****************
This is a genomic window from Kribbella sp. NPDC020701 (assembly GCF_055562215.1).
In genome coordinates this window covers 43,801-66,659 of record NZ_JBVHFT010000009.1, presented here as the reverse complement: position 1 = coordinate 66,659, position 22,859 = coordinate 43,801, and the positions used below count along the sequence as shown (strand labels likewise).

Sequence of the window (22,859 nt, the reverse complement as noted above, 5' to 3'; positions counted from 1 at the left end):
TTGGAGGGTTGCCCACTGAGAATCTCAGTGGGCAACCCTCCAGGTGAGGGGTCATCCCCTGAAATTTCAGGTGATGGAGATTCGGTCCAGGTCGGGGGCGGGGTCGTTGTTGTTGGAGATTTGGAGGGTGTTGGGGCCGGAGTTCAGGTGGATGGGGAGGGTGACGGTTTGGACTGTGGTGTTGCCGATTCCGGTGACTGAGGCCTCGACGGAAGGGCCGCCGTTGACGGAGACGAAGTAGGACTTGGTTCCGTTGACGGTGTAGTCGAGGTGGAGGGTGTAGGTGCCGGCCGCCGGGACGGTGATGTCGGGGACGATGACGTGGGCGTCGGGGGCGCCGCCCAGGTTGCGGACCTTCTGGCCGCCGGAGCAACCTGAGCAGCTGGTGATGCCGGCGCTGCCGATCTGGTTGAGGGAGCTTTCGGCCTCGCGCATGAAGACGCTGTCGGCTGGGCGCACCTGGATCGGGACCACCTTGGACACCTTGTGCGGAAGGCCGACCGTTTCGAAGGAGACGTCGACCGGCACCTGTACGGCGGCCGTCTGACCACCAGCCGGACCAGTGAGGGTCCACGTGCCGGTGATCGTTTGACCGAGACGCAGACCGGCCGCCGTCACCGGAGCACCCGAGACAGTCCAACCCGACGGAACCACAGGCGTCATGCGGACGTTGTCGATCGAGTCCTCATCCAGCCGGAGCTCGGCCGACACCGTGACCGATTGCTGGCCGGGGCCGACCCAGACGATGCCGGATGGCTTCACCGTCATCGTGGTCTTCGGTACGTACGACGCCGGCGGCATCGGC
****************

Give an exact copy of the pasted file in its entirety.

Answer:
This is a genomic window from Kribbella sp. NPDC020701 (assembly GCF_055562215.1).
In genome coordinates this window covers 43,801-66,659 of record NZ_JBVHFT010000009.1, presented here as the reverse complement: position 1 = coordinate 66,659, position 22,859 = coordinate 43,801, and the positions used below count along the sequence as shown (strand labels likewise).

Sequence of the window (22,859 nt, the reverse complement as noted above, 5' to 3'; positions counted from 1 at the left end):
TTGGAGGGTTGCCCACTGAGAATCTCAGTGGGCAACCCTCCAGGTGAGGGGTCATCCCCTGAAATTTCAGGTGATGGAGATTCGGTCCAGGTCGGGGGCGGGGTCGTTGTTGTTGGAGATTTGGAGGGTGTTGGGGCCGGAGTTCAGGTGGATGGGGAGGGTGACGGTTTGGACTGTGGTGTTGCCGATTCCGGTGACTGAGGCCTCGACGGAAGGGCCGCCGTTGACGGAGACGAAGTAGGACTTGGTTCCGTTGACGGTGTAGTCGAGGTGGAGGGTGTAGGTGCCGGCCGCCGGGACGGTGATGTCGGGGACGATGACGTGGGCGTCGGGGGCGCCGCCCAGGTTGCGGACCTTCTGGCCGCCGGAGCAACCTGAGCAGCTGGTGATGCCGGCGCTGCCGATCTGGTTGAGGGAGCTTTCGGCCTCGCGCATGAAGACGCTGTCGGCTGGGCGCACCTGGATCGGGACCACCTTGGACACCTTGTGCGGAAGGCCGACCGTTTCGAAGGAGACGTCGACCGGCACCTGTACGGCGGCCGTCTGACCACCAGCCGGACCAGTGAGGGTCCACGTGCCGGTGATCGTTTGACCGAGACGCAGACCGGCCGCCGTCACCGGAGCACCCGAGACAGTCCAACCCGACGGAACCACAGGCGTCATGCGGACGTTGTCGATCGAGTCCTCATCCAGCCGGAGCTCGGCCGACACCGTGACCGATTGCTGGCCGGGGCCGACCCAGACGATGCCGGATGGCTTCACCGTCATCGTGGTCTTCGGTACGTACGACGCCGGCGGCATCGGC